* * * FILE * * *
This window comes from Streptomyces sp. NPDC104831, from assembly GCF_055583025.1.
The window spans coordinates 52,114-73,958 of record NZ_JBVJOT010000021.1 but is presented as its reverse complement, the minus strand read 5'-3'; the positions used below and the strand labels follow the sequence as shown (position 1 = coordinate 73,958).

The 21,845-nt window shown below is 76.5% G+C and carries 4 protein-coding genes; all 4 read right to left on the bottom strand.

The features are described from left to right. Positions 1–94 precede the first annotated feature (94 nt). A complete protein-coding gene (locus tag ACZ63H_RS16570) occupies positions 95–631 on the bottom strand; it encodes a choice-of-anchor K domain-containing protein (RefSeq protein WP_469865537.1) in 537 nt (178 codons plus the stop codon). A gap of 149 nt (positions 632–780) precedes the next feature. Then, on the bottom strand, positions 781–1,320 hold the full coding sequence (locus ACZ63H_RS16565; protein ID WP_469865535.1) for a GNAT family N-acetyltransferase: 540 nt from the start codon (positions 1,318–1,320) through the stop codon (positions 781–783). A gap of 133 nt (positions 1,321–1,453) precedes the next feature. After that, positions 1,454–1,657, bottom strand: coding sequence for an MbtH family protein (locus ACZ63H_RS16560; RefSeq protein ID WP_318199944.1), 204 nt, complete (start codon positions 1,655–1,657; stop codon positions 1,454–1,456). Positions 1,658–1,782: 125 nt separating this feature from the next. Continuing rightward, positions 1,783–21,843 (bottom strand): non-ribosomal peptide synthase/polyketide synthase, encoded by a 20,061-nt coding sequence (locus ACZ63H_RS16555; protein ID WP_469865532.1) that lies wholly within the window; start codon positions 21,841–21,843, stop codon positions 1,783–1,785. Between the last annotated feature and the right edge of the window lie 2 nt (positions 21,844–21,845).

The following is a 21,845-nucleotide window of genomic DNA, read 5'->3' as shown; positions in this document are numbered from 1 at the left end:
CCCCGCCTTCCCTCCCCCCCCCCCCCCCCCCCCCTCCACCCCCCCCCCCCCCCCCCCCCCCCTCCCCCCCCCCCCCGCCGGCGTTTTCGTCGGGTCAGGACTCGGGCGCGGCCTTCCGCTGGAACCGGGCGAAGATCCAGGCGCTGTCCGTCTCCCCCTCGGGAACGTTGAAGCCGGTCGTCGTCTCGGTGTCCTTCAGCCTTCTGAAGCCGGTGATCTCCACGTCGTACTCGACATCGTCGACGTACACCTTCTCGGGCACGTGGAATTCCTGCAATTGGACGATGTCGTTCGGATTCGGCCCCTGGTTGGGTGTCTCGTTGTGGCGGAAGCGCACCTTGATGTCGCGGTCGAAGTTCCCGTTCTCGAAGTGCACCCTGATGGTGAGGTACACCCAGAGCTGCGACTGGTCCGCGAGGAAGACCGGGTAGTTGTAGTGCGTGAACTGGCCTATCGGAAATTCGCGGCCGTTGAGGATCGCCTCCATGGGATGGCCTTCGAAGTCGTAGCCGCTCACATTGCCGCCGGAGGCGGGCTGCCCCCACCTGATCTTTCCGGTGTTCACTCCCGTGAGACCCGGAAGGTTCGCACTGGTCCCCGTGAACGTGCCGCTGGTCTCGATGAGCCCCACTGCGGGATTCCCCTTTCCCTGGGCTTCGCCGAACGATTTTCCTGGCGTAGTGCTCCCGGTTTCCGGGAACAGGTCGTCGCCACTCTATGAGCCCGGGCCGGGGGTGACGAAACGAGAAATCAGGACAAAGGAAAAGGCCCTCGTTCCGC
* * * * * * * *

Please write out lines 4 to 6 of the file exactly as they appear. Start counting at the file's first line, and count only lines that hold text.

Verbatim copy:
The features are described from left to right. Positions 1–94 precede the first annotated feature (94 nt). A complete protein-coding gene (locus tag ACZ63H_RS16570) occupies positions 95–631 on the bottom strand; it encodes a choice-of-anchor K domain-containing protein (RefSeq protein WP_469865537.1) in 537 nt (178 codons plus the stop codon). A gap of 149 nt (positions 632–780) precedes the next feature. Then, on the bottom strand, positions 781–1,320 hold the full coding sequence (locus ACZ63H_RS16565; protein ID WP_469865535.1) for a GNAT family N-acetyltransferase: 540 nt from the start codon (positions 1,318–1,320) through the stop codon (positions 781–783). A gap of 133 nt (positions 1,321–1,453) precedes the next feature. After that, positions 1,454–1,657, bottom strand: coding sequence for an MbtH family protein (locus ACZ63H_RS16560; RefSeq protein ID WP_318199944.1), 204 nt, complete (start codon positions 1,655–1,657; stop codon positions 1,454–1,456). Positions 1,658–1,782: 125 nt separating this feature from the next. Continuing rightward, positions 1,783–21,843 (bottom strand): non-ribosomal peptide synthase/polyketide synthase, encoded by a 20,061-nt coding sequence (locus ACZ63H_RS16555; protein ID WP_469865532.1) that lies wholly within the window; start codon positions 21,841–21,843, stop codon positions 1,783–1,785. Between the last annotated feature and the right edge of the window lie 2 nt (positions 21,844–21,845).

The following is a 21,845-nucleotide window of genomic DNA, read 5'->3' as shown; positions in this document are numbered from 1 at the left end:
CCCCGCCTTCCCTCCCCCCCCCCCCCCCCCCCCCTCCACCCCCCCCCCCCCCCCCCCCCCCCTCCCCCCCCCCCCCGCCGGCGTTTTCGTCGGGTCAGGACTCGGGCGCGGCCTTCCGCTGGAACCGGGCGAAGATCCAGGCGCTGTCCGTCTCCCCCTCGGGAACGTTGAAGCCGGTCGTCGTCTCGGTGTCCTTCAGCCTTCTGAAGCCGGTGATCTCCACGTCGTACTCGACATCGTCGACGTACACCTTCTCGGGCACGTGGAATTCCTGCAATTGGACGATGTCGTTCGGATTCGGCCCCTGGTTGGGTGTCTCGTTGTGGCGGAAGCGCACCTTGATGTCGCGGTCGAAGTTCCCGTTCTCGAAGTGCACCCTGATGGTGAGGTACACCCAGAGCTGCGACTGGTCCGCGAGGAAGACCGGGTAGTTGTAGTGCGTGAACTGGCCTATCGGAAATTCGCGGCCGTTGAGGATCGCCTCCATGGGATGGCCTTCGAAGTCGTAGCCGCTCACATTGCCGCCGGAGGCGGGCTGCCCCCACCTGATCTTTCCGGTGTTCACTCCCGTGAGACCCGGAAGGTTCGCACTGGTCCCCGTGAACGTGCCGCTGGTCTCGATGAGCCCCACTGCGGGATTCCCCTTTCCCTGGGCTTCGCCGAACGATTTTCCTGGCGTAGTGCTCCCGGTTTCCGGGAACAGGTCGTCGCCACTCTATGAGCCCGGGCCGGGGGTGACGAAACGAGAAATCAGGACAAAGGAAAAGGCCCTCGTTCCGC